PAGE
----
Referring to FIG. 5, another key feature of the present invention is a second HDP CVD process following the etch back step. The second HDP CVD process is preferably carried out in the same chamber as the first HDP CVD process and the etch back step in order to have an optimum throughput for the STI fabrication. The second HDP CVD process adds an additional thickness of the dielectric material that formed dielectric layer 15 on the thinned dielectric layer 15 a to afford a composite dielectric layer 15 b which includes thinned dielectric layer 15 a and the dielectric layer from the second deposition. In the second HDP CVD process, about 3000 Angstroms of a dielectric layer containing the same dielectric material as in the first HDP CVD process is added to thinned dielectric layer 15 a. In other words, the resulting dielectric layer 15 b has a thickness that is at least as large as the thickness of the dielectric layer 15 after the first HDP CVD deposition and is preferably thicker than the thickness of dielectric layer 15.

Furthermore, the second HDP CVD process is carried out with a higher deposition rate than in the first HDP CVD process since a higher sputter rate that is sufficient to ensure good gap fill is not needed. The D/S ratio is from about 10:1 to 20:1 and is preferably in the range of 14:1 to 16:1 to further reduce the difference in thickness between the second minimum thickness of dielectric layer 15 b above the dense arrays and the first minimum thickness over the wide shallow trench 7 a.

In the embodiment where the dielectric layer 15 b is silicon oxide, the second HDP CVD process includes a chamber pressure between about 5 and 20 mTorr, a top RF power of about 3000 to 6000 Watts, a side RF power of about 3000 to 6000 Watts, a RF bias power of about 2000 to 4000 Watts, a side gas flow comprised of SiH4 at a flow rate of about 50 to 150 sccm and O2 at a flow rate of about 100 to 300 sccm, and a top gas flow comprised of a SiH4 flow rate of 0 to about 100 sccm and an O2 flow rate of 0 to about 200 sccm. Alternatively, a He gas flow of between 200 and 400 sccm may be added to one or both of the top and side gas flows.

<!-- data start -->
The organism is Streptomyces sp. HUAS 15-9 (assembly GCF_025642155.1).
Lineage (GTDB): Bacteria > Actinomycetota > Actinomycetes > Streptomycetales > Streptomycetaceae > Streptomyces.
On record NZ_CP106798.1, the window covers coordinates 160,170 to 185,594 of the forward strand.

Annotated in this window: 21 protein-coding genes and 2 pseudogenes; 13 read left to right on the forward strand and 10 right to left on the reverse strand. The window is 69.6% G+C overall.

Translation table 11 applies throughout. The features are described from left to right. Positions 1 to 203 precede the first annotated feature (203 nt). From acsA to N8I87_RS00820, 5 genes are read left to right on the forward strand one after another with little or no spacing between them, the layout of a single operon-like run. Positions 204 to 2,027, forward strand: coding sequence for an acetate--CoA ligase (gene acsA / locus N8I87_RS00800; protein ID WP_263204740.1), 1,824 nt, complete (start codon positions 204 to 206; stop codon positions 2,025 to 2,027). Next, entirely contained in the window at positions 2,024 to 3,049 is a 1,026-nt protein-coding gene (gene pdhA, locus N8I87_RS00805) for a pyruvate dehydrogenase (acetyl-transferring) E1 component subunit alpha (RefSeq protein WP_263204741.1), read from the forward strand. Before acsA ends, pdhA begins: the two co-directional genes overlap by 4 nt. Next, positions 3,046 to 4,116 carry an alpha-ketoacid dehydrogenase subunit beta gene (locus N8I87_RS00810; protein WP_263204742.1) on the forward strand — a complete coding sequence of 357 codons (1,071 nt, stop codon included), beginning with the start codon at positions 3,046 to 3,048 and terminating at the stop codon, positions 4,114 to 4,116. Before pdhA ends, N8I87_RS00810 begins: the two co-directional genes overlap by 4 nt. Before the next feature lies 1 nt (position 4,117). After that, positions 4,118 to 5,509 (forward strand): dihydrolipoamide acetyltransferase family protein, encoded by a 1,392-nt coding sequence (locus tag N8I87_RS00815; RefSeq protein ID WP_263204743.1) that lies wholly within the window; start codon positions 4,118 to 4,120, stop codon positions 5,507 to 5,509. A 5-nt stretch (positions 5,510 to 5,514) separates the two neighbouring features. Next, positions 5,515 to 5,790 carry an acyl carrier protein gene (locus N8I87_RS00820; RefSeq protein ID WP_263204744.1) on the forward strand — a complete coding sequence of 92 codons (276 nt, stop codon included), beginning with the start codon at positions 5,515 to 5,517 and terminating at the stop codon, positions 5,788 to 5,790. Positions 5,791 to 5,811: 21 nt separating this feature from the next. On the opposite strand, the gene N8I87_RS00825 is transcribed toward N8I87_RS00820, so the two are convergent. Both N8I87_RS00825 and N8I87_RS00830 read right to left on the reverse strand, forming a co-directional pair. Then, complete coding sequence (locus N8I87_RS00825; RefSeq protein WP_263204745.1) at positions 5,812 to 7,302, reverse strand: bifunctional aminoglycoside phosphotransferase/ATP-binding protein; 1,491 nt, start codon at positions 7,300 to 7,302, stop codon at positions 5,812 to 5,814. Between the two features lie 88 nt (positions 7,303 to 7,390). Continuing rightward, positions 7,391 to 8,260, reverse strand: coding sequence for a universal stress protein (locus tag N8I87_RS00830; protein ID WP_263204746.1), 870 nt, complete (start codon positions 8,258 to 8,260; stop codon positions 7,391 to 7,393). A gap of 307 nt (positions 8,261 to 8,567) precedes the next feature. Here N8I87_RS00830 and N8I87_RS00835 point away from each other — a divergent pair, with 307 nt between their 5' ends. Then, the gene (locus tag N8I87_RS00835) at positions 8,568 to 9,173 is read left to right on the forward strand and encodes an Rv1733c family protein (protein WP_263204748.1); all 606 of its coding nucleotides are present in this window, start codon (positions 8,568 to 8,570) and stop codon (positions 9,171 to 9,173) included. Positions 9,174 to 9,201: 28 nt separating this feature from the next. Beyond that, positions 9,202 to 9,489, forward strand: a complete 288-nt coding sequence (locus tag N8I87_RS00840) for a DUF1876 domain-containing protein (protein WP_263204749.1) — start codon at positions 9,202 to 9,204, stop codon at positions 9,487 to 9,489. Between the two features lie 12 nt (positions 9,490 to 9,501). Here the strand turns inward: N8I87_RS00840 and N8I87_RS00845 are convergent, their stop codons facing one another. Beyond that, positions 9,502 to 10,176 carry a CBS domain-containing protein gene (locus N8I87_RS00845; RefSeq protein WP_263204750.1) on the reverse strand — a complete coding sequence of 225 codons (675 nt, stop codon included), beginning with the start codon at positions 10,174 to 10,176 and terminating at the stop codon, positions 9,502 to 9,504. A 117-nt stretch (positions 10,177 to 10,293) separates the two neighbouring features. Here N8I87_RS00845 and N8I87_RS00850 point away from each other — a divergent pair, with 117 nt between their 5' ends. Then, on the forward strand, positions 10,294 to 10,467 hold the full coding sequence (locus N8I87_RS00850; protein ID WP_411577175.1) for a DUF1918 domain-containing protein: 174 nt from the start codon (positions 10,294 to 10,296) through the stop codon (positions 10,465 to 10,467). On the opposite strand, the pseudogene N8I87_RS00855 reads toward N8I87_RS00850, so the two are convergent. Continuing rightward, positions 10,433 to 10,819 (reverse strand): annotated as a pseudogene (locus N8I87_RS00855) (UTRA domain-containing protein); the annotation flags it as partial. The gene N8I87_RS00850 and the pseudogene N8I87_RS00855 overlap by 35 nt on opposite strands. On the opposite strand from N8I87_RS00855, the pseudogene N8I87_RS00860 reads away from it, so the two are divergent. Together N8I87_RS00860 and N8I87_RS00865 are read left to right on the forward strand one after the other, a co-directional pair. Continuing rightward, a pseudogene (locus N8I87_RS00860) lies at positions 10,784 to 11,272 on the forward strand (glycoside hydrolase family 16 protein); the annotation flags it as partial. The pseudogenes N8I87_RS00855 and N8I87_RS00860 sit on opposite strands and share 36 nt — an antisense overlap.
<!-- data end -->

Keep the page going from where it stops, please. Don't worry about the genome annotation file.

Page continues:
The maximum thickness of the dielectric layer 15 b over the dense arrays including the active regions 10, 11, 12, 13 is at section 37 a and points 37 b, 37 c, 37 d, 37 e on the surface of the dielectric layer. The second minimum thickness of the dielectric layer 15 b over the dense arrays is represented by the dashed line F-F′ that includes the points 38 a, 38 b, 38 c over the shallow trenches 5 a, 6 a, 8 a, respectively. A first minimum thickness of the dielectric layer 15 b over the wide shallow trench 7 a is at section 36 on the surface of the dielectric layer. The distance between the second minimum thickness over the dense arrays and the first minimum thickness over the wide shallow trench 7 a which is also referred to as the overdeposited thickness d8 is significantly smaller than the overdeposited thickness d3 after the first HDP deposition. In the example described previously with regard to FIG. 2, a d3 of about 1400 Angstroms after the first HDP deposition may be reduced to a d8 of approximately 700 Angstroms after the etch back step and second HDP deposition of the present invention. Thus, a thickness variation improvement of at least 50% may be realized in the dielectric layer that fills the shallow trenches 5 a, 6 a, 7 a, 8 a. For other embodiments where widths w1, w2, and w4 are increased above a minimum size of about 100 nm, then d3 and d8 may be less than 1400 and 700 Angstroms, respectively, but a significant decrease in overdeposited thickness from d3 to d8 will still be achieved.

Those skilled in the art will appreciate that a second etch back step similar to the first etch back step and a third HDP deposition similar to the second HDP deposition may be performed if a further reduction in the overdeposited thickness of the dielectric layer above the shallow trenches is desired in order to meet product requirements.

A rapid thermal anneal (RTA) process is now performed by subjecting the substrate to a temperature between about 800 C. and 1200 C. in an inert gas or N2 ambient for a period of about 10 to 60 seconds.

Referring to FIG. 6, the STI fabrication method is continued by a planarization process such as an oxide CMP step, for example, which thins the dielectric layer 15 b so that it becomes coplanar with the silicon nitride layer 3 in dense arrays that include the shallow trenches 5 a, 6 a, 8 a. Because of the reduced thickness variations in the deposited dielectric layer 15 b compared to the thickness variations in the dielectric layer 15 after only one HDP CVD step, the CMP step is able to form a wide shallow trench 7 a with a substantially more planar surface than the prior art.

Referring to FIG. 7, the silicon nitride layer 3 is typically removed by a wet etch that involves hot H3PO4. Next, the pad oxide layer 2 may be removed by a wet etch that includes a dilute HF solution. Subsequently, processes known to those skilled in the art may be performed to construct transistors, resistors, diodes and the like on the active regions 9-13.